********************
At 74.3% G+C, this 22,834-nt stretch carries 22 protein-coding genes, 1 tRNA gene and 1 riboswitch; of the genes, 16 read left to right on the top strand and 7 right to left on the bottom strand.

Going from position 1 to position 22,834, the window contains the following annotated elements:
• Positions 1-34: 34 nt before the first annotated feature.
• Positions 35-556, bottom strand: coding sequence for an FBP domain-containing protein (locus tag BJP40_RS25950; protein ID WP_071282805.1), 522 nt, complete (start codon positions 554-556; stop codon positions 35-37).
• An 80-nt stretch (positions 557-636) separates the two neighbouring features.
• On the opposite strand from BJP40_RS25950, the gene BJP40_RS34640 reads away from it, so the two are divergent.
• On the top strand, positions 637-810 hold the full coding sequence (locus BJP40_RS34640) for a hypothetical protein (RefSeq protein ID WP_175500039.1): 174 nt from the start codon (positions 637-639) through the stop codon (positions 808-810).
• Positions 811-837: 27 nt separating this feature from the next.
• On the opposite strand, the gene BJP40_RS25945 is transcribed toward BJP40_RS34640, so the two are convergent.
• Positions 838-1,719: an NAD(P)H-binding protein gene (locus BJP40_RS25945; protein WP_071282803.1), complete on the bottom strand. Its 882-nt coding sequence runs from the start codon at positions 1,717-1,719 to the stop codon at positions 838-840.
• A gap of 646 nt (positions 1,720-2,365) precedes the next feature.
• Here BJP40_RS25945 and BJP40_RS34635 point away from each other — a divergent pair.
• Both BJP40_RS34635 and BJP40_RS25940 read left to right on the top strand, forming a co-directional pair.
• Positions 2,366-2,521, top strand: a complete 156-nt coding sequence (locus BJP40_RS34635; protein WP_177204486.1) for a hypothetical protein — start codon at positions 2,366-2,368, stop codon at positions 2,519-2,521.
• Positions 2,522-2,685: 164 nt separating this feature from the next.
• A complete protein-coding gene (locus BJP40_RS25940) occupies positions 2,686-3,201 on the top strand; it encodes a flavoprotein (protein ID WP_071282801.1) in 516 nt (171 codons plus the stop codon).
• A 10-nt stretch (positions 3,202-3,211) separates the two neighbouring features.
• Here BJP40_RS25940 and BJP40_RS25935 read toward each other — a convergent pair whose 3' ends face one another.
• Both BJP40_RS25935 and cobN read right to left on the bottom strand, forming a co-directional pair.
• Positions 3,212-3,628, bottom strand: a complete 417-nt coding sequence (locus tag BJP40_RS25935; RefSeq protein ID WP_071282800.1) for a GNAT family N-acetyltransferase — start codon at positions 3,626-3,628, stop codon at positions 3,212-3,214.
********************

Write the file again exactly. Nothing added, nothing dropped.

At 74.3% G+C, this 22,834-nt stretch carries 22 protein-coding genes, 1 tRNA gene and 1 riboswitch; of the genes, 16 read left to right on the top strand and 7 right to left on the bottom strand.

Going from position 1 to position 22,834, the window contains the following annotated elements:
• Positions 1-34: 34 nt before the first annotated feature.
• Positions 35-556, bottom strand: coding sequence for an FBP domain-containing protein (locus tag BJP40_RS25950; protein ID WP_071282805.1), 522 nt, complete (start codon positions 554-556; stop codon positions 35-37).
• An 80-nt stretch (positions 557-636) separates the two neighbouring features.
• On the opposite strand from BJP40_RS25950, the gene BJP40_RS34640 reads away from it, so the two are divergent.
• On the top strand, positions 637-810 hold the full coding sequence (locus BJP40_RS34640) for a hypothetical protein (RefSeq protein ID WP_175500039.1): 174 nt from the start codon (positions 637-639) through the stop codon (positions 808-810).
• Positions 811-837: 27 nt separating this feature from the next.
• On the opposite strand, the gene BJP40_RS25945 is transcribed toward BJP40_RS34640, so the two are convergent.
• Positions 838-1,719: an NAD(P)H-binding protein gene (locus BJP40_RS25945; protein WP_071282803.1), complete on the bottom strand. Its 882-nt coding sequence runs from the start codon at positions 1,717-1,719 to the stop codon at positions 838-840.
• A gap of 646 nt (positions 1,720-2,365) precedes the next feature.
• Here BJP40_RS25945 and BJP40_RS34635 point away from each other — a divergent pair.
• Both BJP40_RS34635 and BJP40_RS25940 read left to right on the top strand, forming a co-directional pair.
• Positions 2,366-2,521, top strand: a complete 156-nt coding sequence (locus BJP40_RS34635; protein WP_177204486.1) for a hypothetical protein — start codon at positions 2,366-2,368, stop codon at positions 2,519-2,521.
• Positions 2,522-2,685: 164 nt separating this feature from the next.
• A complete protein-coding gene (locus BJP40_RS25940) occupies positions 2,686-3,201 on the top strand; it encodes a flavoprotein (protein ID WP_071282801.1) in 516 nt (171 codons plus the stop codon).
• A 10-nt stretch (positions 3,202-3,211) separates the two neighbouring features.
• Here BJP40_RS25940 and BJP40_RS25935 read toward each other — a convergent pair whose 3' ends face one another.
• Both BJP40_RS25935 and cobN read right to left on the bottom strand, forming a co-directional pair.
• Positions 3,212-3,628, bottom strand: a complete 417-nt coding sequence (locus tag BJP40_RS25935; RefSeq protein ID WP_071282800.1) for a GNAT family N-acetyltransferase — start codon at positions 3,626-3,628, stop codon at positions 3,212-3,214.